The tax rates for a Qualifying Surviving Spouse are the same as for couples filing a joint return and are lower than the tax rates for a Head of Household. So if you are eligible to use the Qualifying Surviving Spouse status, you should do so. However, you should ensure that you actually qualify to use this status, which is generally only available if you have qualifying children, and then only for the two tax years AFTER the death of your spouse. In the tax year of the death of your spouse, you can still file a married filing jointly return. Use the IRS Interactive Tax Assistant to determine the best filing status for which you qualify.
Articles in this section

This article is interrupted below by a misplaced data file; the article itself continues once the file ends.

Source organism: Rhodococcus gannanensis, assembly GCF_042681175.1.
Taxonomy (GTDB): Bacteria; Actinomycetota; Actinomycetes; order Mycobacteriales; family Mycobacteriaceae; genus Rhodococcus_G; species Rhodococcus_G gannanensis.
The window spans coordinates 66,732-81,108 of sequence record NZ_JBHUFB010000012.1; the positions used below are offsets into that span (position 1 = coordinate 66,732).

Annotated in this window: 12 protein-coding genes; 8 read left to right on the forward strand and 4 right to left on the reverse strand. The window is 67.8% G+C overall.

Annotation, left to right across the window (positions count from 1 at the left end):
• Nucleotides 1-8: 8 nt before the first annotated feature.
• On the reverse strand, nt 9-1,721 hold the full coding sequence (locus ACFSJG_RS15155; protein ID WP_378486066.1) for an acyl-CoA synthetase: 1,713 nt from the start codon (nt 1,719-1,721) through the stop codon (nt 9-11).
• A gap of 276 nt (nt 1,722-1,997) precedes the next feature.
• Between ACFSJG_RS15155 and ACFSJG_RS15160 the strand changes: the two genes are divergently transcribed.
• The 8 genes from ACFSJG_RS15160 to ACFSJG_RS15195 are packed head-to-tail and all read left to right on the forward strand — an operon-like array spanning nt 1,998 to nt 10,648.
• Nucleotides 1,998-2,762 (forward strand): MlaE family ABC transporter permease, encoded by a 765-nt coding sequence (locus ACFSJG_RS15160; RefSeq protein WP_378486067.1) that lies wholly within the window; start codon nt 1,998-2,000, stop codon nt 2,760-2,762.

- What is one's filing status when a spouse dies during the year? Does one need to attach the death certificate to the tax return?
- If I'm married, must I file as married?
- Can I file as single even though my divorce is not final? I did not live with my spouse at all this year.
- Am I better off filing as head of household or as a Qualifying Surviving Spouse?
- Now that my wife and I live apart, should we file a joint return or separate ones and both claim head of household? We have no children.
- If unmarried parents are living together with their child for the entire year, and both parents are contributing to the cost of maintaining the household for the child and themselves, may they both file as head of household?